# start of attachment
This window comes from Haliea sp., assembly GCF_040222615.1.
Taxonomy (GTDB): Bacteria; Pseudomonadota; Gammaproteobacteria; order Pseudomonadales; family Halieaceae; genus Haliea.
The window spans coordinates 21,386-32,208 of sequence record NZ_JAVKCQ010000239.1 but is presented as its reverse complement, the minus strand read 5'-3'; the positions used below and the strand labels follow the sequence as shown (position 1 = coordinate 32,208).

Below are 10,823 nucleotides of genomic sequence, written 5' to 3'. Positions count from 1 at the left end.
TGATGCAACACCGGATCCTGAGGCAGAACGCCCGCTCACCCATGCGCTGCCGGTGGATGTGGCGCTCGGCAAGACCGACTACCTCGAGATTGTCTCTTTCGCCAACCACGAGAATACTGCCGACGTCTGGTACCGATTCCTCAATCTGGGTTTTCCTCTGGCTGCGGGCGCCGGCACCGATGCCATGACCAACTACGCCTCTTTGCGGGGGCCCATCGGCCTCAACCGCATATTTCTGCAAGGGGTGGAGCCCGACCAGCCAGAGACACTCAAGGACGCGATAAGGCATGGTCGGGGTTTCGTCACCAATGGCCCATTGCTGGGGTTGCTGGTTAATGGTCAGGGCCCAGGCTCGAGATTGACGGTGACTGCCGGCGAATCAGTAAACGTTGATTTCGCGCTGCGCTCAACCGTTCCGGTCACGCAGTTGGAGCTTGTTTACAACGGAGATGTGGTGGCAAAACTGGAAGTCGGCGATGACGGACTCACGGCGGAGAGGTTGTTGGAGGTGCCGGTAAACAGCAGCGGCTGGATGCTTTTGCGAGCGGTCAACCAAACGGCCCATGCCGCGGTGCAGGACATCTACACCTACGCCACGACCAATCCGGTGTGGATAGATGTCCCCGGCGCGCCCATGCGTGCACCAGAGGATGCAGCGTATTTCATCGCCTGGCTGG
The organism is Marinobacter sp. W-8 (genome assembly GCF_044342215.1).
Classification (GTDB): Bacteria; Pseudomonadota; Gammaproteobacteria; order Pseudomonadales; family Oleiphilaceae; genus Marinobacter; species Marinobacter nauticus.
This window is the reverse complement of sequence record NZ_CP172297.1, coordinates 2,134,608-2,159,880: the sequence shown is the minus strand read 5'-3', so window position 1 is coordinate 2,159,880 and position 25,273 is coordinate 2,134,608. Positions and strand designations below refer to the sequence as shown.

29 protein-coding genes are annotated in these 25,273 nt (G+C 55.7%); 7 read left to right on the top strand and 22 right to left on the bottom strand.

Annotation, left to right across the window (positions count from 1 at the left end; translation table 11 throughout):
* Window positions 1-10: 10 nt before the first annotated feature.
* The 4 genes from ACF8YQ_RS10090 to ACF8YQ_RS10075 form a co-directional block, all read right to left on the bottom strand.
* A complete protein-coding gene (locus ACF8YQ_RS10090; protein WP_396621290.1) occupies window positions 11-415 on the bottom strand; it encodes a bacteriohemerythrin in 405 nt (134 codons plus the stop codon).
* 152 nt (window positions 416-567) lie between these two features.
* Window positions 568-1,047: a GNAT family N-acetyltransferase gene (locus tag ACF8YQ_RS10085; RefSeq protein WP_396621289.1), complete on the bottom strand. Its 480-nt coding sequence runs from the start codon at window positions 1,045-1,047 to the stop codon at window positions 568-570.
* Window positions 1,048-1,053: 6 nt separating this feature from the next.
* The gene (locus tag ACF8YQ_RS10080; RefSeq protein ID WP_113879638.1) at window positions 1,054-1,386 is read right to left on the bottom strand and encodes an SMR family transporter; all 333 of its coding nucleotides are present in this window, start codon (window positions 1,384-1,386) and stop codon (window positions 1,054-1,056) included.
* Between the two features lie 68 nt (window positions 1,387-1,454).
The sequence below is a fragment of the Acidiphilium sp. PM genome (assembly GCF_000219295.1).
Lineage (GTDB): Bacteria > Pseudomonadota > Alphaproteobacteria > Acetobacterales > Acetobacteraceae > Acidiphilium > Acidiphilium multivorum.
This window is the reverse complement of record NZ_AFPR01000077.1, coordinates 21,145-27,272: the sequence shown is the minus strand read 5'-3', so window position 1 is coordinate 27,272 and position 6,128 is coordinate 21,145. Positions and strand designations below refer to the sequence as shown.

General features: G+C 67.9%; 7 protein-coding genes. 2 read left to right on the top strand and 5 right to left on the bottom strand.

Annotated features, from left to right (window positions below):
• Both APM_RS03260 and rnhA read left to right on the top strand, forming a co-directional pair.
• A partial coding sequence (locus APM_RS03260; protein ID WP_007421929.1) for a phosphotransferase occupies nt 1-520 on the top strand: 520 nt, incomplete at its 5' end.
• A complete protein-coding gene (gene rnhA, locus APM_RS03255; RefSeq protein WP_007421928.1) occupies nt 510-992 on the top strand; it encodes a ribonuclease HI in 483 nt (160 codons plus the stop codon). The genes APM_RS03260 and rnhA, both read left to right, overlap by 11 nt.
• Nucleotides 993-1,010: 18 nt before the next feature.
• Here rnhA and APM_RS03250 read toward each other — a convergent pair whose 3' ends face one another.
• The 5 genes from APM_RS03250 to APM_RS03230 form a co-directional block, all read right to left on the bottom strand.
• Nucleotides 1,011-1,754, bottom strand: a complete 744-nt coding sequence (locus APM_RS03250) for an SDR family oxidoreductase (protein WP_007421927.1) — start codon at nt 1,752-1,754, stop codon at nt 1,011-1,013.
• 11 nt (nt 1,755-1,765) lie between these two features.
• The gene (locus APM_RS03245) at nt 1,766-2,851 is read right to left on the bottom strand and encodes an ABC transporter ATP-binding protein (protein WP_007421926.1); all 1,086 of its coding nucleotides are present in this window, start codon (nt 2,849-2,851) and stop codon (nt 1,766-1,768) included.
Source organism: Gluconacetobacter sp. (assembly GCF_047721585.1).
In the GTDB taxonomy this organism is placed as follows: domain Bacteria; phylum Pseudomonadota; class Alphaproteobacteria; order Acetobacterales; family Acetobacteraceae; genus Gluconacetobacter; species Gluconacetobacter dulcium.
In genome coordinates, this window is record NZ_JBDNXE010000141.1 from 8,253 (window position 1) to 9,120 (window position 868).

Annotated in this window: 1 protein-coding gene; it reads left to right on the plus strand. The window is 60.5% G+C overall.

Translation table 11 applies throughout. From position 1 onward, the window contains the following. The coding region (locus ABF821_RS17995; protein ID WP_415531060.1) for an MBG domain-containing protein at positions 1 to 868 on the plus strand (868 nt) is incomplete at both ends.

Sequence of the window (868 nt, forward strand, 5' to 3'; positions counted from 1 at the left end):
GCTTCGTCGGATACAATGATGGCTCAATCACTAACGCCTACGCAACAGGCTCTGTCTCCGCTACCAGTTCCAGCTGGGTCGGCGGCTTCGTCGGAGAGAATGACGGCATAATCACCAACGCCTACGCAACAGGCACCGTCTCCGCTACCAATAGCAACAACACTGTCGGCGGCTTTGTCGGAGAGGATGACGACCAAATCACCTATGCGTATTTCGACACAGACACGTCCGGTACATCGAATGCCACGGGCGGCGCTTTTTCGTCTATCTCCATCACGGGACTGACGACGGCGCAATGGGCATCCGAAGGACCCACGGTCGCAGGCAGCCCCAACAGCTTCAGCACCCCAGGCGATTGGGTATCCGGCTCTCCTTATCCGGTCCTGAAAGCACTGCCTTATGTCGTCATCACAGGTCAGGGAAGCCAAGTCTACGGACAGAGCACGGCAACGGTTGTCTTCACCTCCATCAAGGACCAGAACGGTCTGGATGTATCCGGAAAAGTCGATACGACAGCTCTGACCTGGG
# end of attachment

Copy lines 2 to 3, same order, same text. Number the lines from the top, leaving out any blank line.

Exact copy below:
Taxonomy (GTDB): Bacteria; Pseudomonadota; Gammaproteobacteria; order Pseudomonadales; family Halieaceae; genus Haliea.
The window spans coordinates 21,386-32,208 of sequence record NZ_JAVKCQ010000239.1 but is presented as its reverse complement, the minus strand read 5'-3'; the positions used below and the strand labels follow the sequence as shown (position 1 = coordinate 32,208).